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Guernsey Potato Peel Literary Society Book Review

Treated as an alibi, the society actually began life as a pig roast. Islanders were no longer allowed meat, but a local woman managed to hide a pig from the German soldiers and invited her neighbors to share. Caught out after curfew, one of the conspirators claimed that they were a book club who had been so engrossed that they lost track of time.

guernsey potato peel literary society book review

Although The Guernsey Literary & Potato Peel Society is tinged with moments of sadness and heartbreak. However, there are poignant moments of peace, inspiration, courage and hope. There are also many instances when the delightful character set made me laugh. The relationships highlighted in the novel were filled with a deep sense of community spirit. Often I felt like I was a beloved chum of this warm and engaging group. I loved the set up of this novel, especially the ingenuity of the people of Guernsey, who in an act of defiance and self protection, work together to form the society. The added bonus of the linked literature references sprinkled through this novel are a true delight, especially for a booklover.

Though the Guernsey Literary Society also boasts the name of a disgusting-sounding dish, the potato peel pie is mentioned only briefly in the novel. It is described as a pie made out of potato peels and something to do with beets. As I read, I was slightly horrified to think about making such a pie for this post. Luckily, I remembered my Book Club Cookbook and thought I recalled seeing this book listed in the index.

8. Books play an important role in each of the literary society members lives. Authors and poets ranged from Bronte sisters, Dickens, Charles Lamb to Robert Frost. Have you read any of the works mentioned? Were you surprised that Isola Pribby liked Wuthering Heights, and Amelia Maugery liked The Pickwick Papers?

Of course Juliet is attracted to the handsome Dawsey (the temptation, among these heady literary references, to refer to him as Mr Dawsey and enquire as to his annual income is overwhelming). He loves books, is good with his hands, and is never more gorgeous then when striding around the island in a flat cap.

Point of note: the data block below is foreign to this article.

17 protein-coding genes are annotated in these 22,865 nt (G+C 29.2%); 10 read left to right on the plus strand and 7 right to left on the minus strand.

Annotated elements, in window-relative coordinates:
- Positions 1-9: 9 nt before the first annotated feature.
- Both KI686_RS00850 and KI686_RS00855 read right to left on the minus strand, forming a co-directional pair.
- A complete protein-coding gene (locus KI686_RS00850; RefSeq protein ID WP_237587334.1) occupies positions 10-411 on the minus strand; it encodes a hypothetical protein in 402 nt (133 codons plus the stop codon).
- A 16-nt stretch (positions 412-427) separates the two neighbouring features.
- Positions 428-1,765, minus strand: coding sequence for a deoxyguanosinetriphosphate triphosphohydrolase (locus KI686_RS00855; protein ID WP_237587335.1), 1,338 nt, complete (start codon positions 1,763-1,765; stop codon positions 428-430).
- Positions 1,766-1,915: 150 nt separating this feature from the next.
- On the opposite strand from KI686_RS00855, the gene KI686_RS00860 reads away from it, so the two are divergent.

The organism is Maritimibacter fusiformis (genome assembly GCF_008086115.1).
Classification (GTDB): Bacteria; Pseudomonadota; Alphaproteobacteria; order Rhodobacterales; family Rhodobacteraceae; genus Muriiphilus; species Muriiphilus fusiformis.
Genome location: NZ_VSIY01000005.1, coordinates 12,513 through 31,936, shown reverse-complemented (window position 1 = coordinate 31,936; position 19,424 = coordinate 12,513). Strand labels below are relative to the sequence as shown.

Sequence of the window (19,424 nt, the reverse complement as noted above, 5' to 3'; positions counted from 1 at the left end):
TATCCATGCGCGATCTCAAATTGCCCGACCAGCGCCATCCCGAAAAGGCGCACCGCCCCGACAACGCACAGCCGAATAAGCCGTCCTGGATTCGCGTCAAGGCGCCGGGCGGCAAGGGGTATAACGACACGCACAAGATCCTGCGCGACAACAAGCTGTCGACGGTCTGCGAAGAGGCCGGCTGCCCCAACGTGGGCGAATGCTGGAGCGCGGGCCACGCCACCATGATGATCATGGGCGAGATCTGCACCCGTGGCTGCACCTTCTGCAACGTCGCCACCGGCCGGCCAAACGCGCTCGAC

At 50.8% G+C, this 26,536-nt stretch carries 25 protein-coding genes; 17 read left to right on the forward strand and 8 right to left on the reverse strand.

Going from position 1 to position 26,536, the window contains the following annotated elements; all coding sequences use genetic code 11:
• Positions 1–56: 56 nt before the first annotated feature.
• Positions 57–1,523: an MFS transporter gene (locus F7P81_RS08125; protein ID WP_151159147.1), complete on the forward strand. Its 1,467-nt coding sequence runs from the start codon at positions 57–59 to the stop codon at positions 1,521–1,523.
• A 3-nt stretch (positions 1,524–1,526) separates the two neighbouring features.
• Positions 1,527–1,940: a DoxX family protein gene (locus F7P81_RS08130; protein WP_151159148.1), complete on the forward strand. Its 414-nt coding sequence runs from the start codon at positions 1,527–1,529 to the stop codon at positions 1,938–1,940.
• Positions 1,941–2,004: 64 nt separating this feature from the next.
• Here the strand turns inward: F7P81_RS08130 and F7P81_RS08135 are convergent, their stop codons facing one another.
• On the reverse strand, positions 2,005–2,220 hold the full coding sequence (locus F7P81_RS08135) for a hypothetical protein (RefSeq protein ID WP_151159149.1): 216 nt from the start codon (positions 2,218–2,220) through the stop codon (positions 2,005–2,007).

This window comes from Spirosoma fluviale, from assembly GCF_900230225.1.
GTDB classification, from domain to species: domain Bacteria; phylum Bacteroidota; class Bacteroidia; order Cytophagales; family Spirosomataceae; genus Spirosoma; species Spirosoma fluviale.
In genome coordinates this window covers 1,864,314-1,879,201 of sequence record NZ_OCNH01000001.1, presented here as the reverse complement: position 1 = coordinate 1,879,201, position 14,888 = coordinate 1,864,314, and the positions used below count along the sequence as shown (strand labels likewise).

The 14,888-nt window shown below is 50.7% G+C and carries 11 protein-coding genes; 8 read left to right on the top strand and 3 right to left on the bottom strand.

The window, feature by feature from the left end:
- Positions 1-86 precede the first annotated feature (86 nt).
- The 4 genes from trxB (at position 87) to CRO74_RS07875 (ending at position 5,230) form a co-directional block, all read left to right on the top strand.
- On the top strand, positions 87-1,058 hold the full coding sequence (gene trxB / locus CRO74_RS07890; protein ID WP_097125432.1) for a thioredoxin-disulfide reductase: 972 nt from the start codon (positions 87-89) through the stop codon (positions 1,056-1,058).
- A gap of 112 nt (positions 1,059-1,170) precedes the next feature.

Mary Ann Shaffer was born in 1934 in Martinsburg, West Virginia. She worked as an editor, a librarian and in bookshops. She became interested in Guernsey while visiting London in 1976. On a whim, she decided to fly to Guernsey but became stranded there as a heavy fog descended and no boats or planes were permitted to leave the island. Many years later, in her seventies, when goaded by her own literary club to write a book, Mary Ann naturally thought of Guernsey. She died in 2008, just before her book was published.

The Guernsey Literary and Potato Peel Pie Society. By Mary Ann Shaffer and Annie Barrows. Dial, 278 pp., $22. Published: July 2008 and

Juliet travels to Guernsey to meet the hastily named society that began while the island was under German occupation. Instead of immediately returning home, she stays and begins research for a new book. Her personal life crashes into her professional life when her fiancé shows up; he had proposed just days before Juliet left for Guernsey. While watching the movie, I found Guernsey to be a warm, slightly fluffy movie that would be great to watch in the winter with blankets and a mug of hot cocoa. In reading the book, I found that Guernsey was very well adapted, as the story was told through letters in the book. Even with the changes, the characters were still kept true to the book. It is one of my favorite WWII era movies because of the focus on individuals.


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